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I backed away from the door, glanced again at the high windows, wishing that the darkness would give way to the murky light of an overcast sky. This was as effective as wishing for world peace.

To look through those windows into the alleyway, I would have to climb to the top of the trailer, an easy enough feat. But the odor and the chill that had passed through the ornamental gate were fresh in memory, and I was possessed by the—perhaps irrational—fear that a trap in the trailer roof would open under my feet and drop me into a kind of trouble that I had never known before.

In need of a room with a view, I returned to the open stairwell door to listen. The quiet was profound, a stillness as in a vacuum. If anyone waited on the upper floor, he must be dead or Death.

Previously, the wall on the left had been paneled in easy-to-clean yellow fiberboard, and the wall on the right had been brick. Now they were both concrete. On the steps, the glued-on rubber treads were missing. The first time I entered this stairwell, before hastily retreating at the sound of voices, it had been in my world. Now it was in some parallel reality.

Some days I wonder about my sanity. A good cheeseburger usually restores my confidence. If that doesn’t work, I watch an episode of some reality-TV show like The Real Housewives of Wherever, and by comparison with the stars of the program, I feel as solid as a blacksmith’s anvil.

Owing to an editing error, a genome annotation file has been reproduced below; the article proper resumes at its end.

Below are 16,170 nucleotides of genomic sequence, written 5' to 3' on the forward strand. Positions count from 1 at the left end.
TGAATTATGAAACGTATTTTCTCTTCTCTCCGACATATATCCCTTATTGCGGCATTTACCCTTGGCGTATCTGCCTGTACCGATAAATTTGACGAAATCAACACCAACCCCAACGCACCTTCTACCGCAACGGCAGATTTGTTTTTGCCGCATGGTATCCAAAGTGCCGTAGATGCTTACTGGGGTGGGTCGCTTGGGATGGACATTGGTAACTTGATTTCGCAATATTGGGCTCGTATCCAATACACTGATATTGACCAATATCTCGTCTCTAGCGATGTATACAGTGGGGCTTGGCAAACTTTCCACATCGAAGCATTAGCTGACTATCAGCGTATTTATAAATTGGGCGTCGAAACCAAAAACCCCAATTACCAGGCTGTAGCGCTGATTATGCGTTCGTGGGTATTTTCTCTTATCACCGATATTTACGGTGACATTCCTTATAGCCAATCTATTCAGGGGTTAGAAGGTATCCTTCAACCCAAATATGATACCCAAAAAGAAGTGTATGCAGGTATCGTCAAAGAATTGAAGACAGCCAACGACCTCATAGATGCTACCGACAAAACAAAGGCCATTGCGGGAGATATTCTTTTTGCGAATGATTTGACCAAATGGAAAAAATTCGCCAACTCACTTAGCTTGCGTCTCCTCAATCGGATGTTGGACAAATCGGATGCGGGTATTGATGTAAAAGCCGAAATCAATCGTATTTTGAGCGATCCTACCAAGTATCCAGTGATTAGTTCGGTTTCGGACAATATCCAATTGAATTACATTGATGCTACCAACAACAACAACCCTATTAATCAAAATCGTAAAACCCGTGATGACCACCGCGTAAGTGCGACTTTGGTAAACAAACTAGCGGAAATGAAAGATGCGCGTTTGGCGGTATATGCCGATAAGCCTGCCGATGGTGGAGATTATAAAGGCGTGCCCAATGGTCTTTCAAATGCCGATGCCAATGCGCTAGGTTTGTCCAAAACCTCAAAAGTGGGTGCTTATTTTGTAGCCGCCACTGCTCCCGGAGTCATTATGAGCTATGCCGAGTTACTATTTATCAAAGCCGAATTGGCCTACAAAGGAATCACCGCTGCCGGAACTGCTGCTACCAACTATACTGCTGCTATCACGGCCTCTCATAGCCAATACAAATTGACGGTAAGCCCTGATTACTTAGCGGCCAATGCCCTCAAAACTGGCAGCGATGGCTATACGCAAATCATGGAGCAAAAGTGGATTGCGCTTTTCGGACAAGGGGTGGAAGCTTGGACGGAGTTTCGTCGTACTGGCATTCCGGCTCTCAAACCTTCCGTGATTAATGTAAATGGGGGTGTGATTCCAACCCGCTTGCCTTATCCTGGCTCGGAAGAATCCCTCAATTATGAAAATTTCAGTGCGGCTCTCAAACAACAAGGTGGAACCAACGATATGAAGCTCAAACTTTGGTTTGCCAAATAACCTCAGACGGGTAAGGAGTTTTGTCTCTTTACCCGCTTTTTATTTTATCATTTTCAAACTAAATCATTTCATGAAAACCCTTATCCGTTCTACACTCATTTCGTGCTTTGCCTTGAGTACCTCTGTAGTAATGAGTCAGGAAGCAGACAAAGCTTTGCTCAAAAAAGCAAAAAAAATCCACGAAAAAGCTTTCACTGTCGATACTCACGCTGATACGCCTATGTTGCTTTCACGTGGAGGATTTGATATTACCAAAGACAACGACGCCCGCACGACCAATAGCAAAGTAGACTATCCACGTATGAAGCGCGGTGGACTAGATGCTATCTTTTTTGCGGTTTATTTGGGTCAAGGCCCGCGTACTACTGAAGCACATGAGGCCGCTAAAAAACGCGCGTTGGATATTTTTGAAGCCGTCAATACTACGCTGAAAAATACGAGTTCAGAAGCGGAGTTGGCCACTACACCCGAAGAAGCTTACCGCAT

The stairwell seemed unnaturally clean. In the becalmed air and the cold light, no dust motes drifted in suspension. Not one tattered strand of spider silk waited for a draft to flutter. No desiccated flies or shriveled moths or single scrap of lint littered the stairs.

No cracks or water stains marred the surrounding concrete. Stepping across the threshold, onto the bottom landing, I felt that I must be somewhere outside of time, the only living creature in a place to which even the spirits of the lingering dead never ventured.

Warily, I climbed the stairs.


HALFWAY TOWARD THE MIDFLOOR LANDING, I WAS overcome once more by the perception that these concrete walls were not concrete at all, but were instead the idea of concrete, a thought that first occurred to me back at Star Truck, when Shower 5 in the real world abruptly became Shower 5 Elsewhere. I didn’t know what I meant by that, but my suspicion was evoked by the continuity of color and texture: an unvarying gray without the smallest stain, without a single line or trace of wood grain from the lumber forms into which the concrete would have been poured, no surface voids or exposed aggregate.